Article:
Fake sugar concerns aside, polydextrose is the first largely unfamiliar ingredient listed on BSN Syntha-6's nutritional label. This is a chemically constructed carbohydrate that is used to treat constipation and diabetes. It doesn't get absorbed in the colon, which helps all of the other stuff in there just move on through (via WebMD).

A number of the other suspicious ingredients in this specific protein powder have been deemed safe by the FDA. However, the Environmental Working Group's research plainly states that there is only a "fair" amount of research published on each of these ingredients. Most problematic of all, though, is the inclusion of acesulfame-potassium (Ace-K), which has been linked with cancers, thyroid damage, and changes in brain function, according to some studies (via Healthline).

Muscle Milk Protein Powder

Swoll boyfriends everywhere are rolling their eyes at the inclusion of Muscle Milk protein powder on this list, especially since we're hardly recommending it. We hate to be the bearers of bad news, but Muscle Milk is not as "healthy" as it claims to be. In fact, according to Healthline, they were hit with a huge lawsuit over including that word in their branding (ouch). 

The thing is, Muscle Milk does contain a hefty dose of complete protein, but it comes at a cost. The saturated fat content raises some red flags, but it is many of the things in the ingredients list that come after "soluble corn fiber" — Ace-K, sucralose, and carrageenen — that make it a no from us, dawg. Carrageenen in particular can mess with your GI tract, much like artificial sweeteners. In laboratory studies, it has been linked to ulcers, intestinal lesions, and generalized inflammation (via Livestrong).

Despite "milk" being in the name of the product, Muscle Milk is clear that their products don't contain actual milk (per Healthline). They do, however, contain whey and caesin, two milk proteins that can cause issues in unsuspecting buyers with milk allergies. Since one serving of Muscle Milk contains so much protein, it is pertinent that anyone who has kidney issues consult with a doctor before consuming it. Extra protein gets flushed through the kidneys — and if these bean-shaped organs aren't in tip-top shape, the medical fallout could be hugely consequential.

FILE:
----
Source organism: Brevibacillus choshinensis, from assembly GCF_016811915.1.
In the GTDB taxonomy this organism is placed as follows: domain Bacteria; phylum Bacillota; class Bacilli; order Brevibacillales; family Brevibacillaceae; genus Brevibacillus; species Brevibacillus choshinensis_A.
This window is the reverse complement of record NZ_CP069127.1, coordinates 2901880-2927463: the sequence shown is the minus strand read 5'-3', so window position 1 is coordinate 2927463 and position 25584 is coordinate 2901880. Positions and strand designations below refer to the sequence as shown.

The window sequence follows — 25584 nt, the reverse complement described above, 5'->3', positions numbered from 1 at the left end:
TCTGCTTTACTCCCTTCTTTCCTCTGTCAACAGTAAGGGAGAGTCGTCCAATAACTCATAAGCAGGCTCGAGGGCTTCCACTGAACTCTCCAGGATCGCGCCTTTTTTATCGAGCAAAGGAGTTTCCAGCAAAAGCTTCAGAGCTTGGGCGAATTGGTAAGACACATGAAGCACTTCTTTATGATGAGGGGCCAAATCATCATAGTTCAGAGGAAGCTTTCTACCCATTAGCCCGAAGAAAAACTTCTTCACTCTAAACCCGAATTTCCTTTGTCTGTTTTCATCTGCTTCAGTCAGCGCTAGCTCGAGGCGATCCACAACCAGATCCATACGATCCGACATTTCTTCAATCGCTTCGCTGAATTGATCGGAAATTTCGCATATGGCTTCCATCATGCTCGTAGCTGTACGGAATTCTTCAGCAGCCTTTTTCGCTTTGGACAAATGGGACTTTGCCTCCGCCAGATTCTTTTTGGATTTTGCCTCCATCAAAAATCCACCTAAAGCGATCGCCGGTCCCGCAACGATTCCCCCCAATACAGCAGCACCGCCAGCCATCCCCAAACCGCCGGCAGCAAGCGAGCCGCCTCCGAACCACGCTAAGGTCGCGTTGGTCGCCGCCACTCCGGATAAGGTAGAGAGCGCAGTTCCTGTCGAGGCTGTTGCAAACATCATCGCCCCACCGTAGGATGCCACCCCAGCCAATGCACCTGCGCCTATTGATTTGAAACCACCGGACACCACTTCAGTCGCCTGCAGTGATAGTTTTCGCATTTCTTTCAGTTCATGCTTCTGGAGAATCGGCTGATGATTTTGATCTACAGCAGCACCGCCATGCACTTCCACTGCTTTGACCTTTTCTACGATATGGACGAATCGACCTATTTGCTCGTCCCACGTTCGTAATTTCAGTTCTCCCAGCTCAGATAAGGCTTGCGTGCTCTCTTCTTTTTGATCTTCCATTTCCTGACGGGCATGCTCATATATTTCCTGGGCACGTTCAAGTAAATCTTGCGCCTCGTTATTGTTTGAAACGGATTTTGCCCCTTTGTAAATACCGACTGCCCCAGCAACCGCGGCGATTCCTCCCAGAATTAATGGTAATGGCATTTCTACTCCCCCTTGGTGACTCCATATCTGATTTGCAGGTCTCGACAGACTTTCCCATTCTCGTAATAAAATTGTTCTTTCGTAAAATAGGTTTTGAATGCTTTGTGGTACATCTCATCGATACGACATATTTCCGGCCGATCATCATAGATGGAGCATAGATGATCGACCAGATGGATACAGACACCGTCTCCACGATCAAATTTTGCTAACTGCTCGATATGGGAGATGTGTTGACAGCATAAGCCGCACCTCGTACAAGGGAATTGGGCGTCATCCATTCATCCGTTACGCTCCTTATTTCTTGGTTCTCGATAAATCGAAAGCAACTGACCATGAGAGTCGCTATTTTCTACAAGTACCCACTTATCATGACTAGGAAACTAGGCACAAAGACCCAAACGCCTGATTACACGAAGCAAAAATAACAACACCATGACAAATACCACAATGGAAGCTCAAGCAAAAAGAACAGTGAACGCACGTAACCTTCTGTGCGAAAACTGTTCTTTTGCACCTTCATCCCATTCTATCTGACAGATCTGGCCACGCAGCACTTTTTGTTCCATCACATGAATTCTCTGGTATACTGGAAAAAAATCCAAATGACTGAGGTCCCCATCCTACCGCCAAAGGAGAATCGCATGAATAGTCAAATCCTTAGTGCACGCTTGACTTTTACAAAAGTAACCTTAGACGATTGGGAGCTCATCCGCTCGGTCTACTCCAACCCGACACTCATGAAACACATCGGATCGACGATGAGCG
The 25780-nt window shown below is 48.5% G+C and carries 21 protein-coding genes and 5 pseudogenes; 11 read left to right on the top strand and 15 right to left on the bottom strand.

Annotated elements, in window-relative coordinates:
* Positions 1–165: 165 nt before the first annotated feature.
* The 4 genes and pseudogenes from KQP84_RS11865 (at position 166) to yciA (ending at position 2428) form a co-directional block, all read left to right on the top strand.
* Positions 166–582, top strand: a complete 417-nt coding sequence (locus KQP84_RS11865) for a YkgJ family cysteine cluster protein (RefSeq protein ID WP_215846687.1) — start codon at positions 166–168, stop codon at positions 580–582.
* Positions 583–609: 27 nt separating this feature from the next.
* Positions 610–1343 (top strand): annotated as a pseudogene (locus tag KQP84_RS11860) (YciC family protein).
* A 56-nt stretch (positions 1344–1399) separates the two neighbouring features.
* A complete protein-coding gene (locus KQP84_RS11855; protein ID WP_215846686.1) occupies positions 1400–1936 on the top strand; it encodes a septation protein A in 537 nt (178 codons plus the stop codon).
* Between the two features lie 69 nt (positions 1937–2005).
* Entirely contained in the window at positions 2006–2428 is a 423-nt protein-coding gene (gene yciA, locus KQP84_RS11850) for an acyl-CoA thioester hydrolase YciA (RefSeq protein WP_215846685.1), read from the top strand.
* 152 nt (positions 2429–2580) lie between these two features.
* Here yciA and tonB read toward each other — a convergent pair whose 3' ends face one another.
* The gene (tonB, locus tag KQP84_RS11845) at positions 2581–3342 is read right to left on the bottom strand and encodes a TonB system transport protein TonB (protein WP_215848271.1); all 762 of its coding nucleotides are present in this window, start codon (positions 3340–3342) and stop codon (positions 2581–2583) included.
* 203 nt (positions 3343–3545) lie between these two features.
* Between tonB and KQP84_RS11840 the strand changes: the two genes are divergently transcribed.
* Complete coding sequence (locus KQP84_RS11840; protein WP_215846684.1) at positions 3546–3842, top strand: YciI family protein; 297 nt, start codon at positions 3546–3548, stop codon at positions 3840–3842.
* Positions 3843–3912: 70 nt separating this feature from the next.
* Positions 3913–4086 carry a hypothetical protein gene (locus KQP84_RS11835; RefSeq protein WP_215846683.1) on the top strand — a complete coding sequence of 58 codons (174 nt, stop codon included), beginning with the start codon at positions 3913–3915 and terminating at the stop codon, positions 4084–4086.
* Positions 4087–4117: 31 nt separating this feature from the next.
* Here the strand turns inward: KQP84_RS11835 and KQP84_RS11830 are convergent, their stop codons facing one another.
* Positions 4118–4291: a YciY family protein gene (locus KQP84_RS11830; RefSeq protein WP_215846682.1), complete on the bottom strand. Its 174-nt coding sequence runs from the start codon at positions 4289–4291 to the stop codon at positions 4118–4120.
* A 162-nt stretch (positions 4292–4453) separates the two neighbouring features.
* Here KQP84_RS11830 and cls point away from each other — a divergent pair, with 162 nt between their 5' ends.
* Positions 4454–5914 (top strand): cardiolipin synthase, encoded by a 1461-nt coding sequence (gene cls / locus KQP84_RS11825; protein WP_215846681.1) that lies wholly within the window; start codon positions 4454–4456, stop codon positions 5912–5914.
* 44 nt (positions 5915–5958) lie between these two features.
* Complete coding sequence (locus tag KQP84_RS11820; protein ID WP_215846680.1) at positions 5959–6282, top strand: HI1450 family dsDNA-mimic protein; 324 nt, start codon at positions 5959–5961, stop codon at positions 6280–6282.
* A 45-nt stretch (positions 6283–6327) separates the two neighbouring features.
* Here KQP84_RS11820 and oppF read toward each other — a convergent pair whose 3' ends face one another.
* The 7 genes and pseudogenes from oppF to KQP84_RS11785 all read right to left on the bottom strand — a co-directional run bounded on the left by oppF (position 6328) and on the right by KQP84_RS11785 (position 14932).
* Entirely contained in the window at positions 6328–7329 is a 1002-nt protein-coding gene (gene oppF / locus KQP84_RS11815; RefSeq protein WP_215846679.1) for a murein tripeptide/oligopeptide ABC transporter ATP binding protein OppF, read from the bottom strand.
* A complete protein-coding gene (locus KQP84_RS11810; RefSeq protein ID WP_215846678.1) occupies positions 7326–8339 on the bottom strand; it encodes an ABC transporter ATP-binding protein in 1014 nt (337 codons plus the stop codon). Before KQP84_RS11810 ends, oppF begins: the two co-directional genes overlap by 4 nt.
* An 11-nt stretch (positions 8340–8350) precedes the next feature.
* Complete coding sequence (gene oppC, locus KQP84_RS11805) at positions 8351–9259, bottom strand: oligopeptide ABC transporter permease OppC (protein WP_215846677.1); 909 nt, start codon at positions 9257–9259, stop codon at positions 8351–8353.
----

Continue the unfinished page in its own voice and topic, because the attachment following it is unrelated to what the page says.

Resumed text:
Gym rats, rejoice! We aren't just here to rag on your love of all things Muscle Milk. We also looked critically at the nutrition line of one of the most popular multilevel marketing empires. Arbonne is another popular brand of protein powder whose ingredient list reads like a soliloquy about a digestive disaster waiting to happen. This is poetry in motion, people. 

Arbonne's main ingredient is "Arbonne Protein Matrix Blend," which is listed as being made up of 56% pea protein. As stated by the Clean Label Project, there is a high likelihood that this fancy matrix blend includes heavy metals or BPAs of some kind. Nearly all cocoa powders, which are included in Arbonne protein powder, have been found to contain cadmium, which can be harmful to your kidneys. 

The third discernible ingredient listed is "thickeners," which appears to be a catch-all term for a variety of gums. Gums such as xanthan gum and guar gum are not necessarily harmful or cumulative in nature. However, they are often derived from soy, corn, and wheat sources, and have been known to cause gas and bloating in some people (via Mind Body Green). Many of the less-plentiful ingredients included in Arbonne's protein powder are vitamin-adjacent in nature, making it a somewhat safer choice when compared to more chemically constructed options. If you are in the market for a plant-based or lactose-free protein powder though, there are even cleaner options on the market. 

Adaptogen Science Tasty Whey Protein Powder